A new strategy has been launched today by Westminster City Council to help raise standards for tenants who rent privately.
Westminster, which has the largest number of private rented sector (PRS) properties in England with around 52,700 properties rented privately, is determined to ensure renters live in good quality and well managed properties.
Privately rented properties make up 43% of all of Westminster’s housing stock and the number has grown significantly in the past decade.
Recent analysis of the sector carried out by the council found that 13% of PRS properties in Westminster, equivalent to almost 6,800 homes, have at least one serious hazard which could endanger tenants such as faulty electrical wiring, severe damp or mould, excessive cold or fire safety breaches.
According to the analysis, almost half of houses in multiple occupation (HMOs) are likely to have serious hazards.
The council already receives about 1,600 complaints a year about poor housing conditions in the private sector and the impact of poor-quality housing on residents’ safety, health and wellbeing is significant.
To ensure every private rented home in Westminster is of good quality, the new Private Rented Sector strategy aims to:
Improve conditions in the PRS including consulting on a discretionary licencing scheme for all houses of multiple occupation (HMOs), which are more likely to be in poor condition. The council also aims to review its Enforcement Policy and work with the sector to increase the number of landlords and letting agents signing up to the London Landlords Accreditation Scheme (LLAS).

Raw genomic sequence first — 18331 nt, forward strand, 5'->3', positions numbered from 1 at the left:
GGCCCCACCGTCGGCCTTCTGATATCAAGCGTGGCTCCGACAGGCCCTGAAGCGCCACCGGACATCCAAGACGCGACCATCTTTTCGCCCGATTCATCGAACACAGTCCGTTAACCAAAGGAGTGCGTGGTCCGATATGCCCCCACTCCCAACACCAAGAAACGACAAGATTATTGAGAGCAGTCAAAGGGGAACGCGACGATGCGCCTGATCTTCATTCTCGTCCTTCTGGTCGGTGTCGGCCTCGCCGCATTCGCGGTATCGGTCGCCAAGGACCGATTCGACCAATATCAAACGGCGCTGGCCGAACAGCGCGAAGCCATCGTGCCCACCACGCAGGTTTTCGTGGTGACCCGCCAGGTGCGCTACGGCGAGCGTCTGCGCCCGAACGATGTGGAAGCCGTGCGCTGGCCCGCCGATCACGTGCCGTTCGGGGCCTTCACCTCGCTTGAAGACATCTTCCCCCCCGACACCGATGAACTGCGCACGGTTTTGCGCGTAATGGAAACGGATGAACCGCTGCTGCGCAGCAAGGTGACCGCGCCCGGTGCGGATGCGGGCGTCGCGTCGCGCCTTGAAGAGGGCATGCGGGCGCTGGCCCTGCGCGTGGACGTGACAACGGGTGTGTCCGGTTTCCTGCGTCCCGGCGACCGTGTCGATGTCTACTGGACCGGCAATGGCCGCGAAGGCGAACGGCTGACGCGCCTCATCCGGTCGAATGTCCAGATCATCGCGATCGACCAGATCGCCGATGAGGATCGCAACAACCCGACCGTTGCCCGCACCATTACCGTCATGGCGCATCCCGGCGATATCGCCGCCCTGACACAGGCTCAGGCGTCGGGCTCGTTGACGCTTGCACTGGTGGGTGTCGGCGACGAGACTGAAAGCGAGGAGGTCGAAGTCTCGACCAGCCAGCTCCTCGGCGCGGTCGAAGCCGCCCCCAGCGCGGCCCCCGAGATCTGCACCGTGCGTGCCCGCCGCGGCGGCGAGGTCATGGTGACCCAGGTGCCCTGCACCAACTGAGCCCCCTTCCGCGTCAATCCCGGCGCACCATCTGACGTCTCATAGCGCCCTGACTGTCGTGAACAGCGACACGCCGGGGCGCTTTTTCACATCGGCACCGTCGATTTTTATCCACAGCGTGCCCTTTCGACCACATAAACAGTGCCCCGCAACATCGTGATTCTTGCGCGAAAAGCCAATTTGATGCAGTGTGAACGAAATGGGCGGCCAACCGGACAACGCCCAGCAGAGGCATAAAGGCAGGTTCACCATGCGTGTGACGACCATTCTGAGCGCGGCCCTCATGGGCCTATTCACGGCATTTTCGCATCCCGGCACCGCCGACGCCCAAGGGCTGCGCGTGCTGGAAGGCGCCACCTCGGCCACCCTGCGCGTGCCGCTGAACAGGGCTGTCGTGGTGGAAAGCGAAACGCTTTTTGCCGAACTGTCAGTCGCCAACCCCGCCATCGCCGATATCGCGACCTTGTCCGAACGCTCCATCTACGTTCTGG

Provide support for tenants, landlords and letting agents e.g. ensuring that all parties are aware of their rights and responsibilities, assisting tenants taking legal action against rogue landlords, setting up a dedicated forum for anyone letting a property privately and investigating energy efficiency grants for landlords housing vulnerable people.
Set up a private rented sector forum that brings together all landlords and letting agents so knowledge and best practice can be shared.
Westminster also wants to see the government introduce a national register of landlords and letting agencies and is also pushing for the existing ‘rogue landlord database ‘to be extended, and for tenants’ rights to be simply explained as part of their licence or agreement.
Cllr Heather Acton, Westminster City Council cabinet member for public protection and licensing, commented: “The safety and protection of our communities will always be our primary concern. Most privately rented properties are high quality with landlords that play by the rules, but we know that a minority let properties that do not meet the required safety standards, and put residents’ lives, health and wellbeing at risk.
“We want tenants, landlords and letting agents to be aware of their rights and responsibilities so we can raise standards in the sector as high as possible.
“Our new policy sets measures designed to ensure Westminster’s private rented sector is well managed, operating within the law and above all else, safe for the people living here.”
The council already operates a Housing Standards Taskforce which comprises officers with enforcement skills in environmental health, trading standards, and analysts to provide intelligence necessary to take cases forward.
The team was set up to protect vulnerable residents by investigating landlords and letting agents who flout the rules or provide tenants with sub-standard homes.
The taskforce has already resulted in around £80,000 in civil penalty fines and £200,000 in fines for landlords who let HMO properties without a legal licence.